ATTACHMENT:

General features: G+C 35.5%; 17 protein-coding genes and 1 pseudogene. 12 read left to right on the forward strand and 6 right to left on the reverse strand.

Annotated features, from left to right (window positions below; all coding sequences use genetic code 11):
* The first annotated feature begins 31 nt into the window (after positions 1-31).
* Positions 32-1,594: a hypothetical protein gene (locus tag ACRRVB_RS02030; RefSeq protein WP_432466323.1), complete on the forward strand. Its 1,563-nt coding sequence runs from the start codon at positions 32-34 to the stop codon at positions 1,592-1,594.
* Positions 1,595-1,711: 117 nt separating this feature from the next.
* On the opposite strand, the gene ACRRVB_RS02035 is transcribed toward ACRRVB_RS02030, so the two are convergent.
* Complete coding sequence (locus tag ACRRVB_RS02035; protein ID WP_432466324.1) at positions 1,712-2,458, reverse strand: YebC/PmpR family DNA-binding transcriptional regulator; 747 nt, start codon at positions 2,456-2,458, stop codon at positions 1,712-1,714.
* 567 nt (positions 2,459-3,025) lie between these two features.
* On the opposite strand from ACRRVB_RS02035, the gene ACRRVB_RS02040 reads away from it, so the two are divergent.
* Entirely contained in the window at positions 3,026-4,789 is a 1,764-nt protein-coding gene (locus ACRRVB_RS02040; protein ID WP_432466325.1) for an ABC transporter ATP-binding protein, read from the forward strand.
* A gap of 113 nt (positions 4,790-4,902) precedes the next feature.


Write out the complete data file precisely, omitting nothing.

General features: G+C 35.5%; 17 protein-coding genes and 1 pseudogene. 12 read left to right on the forward strand and 6 right to left on the reverse strand.

Annotated features, from left to right (window positions below; all coding sequences use genetic code 11):
* The first annotated feature begins 31 nt into the window (after positions 1-31).
* Positions 32-1,594: a hypothetical protein gene (locus tag ACRRVB_RS02030; RefSeq protein WP_432466323.1), complete on the forward strand. Its 1,563-nt coding sequence runs from the start codon at positions 32-34 to the stop codon at positions 1,592-1,594.
* Positions 1,595-1,711: 117 nt separating this feature from the next.
* On the opposite strand, the gene ACRRVB_RS02035 is transcribed toward ACRRVB_RS02030, so the two are convergent.
* Complete coding sequence (locus tag ACRRVB_RS02035; protein ID WP_432466324.1) at positions 1,712-2,458, reverse strand: YebC/PmpR family DNA-binding transcriptional regulator; 747 nt, start codon at positions 2,456-2,458, stop codon at positions 1,712-1,714.
* 567 nt (positions 2,459-3,025) lie between these two features.
* On the opposite strand from ACRRVB_RS02035, the gene ACRRVB_RS02040 reads away from it, so the two are divergent.
* Entirely contained in the window at positions 3,026-4,789 is a 1,764-nt protein-coding gene (locus ACRRVB_RS02040; protein ID WP_432466325.1) for an ABC transporter ATP-binding protein, read from the forward strand.
* A gap of 113 nt (positions 4,790-4,902) precedes the next feature.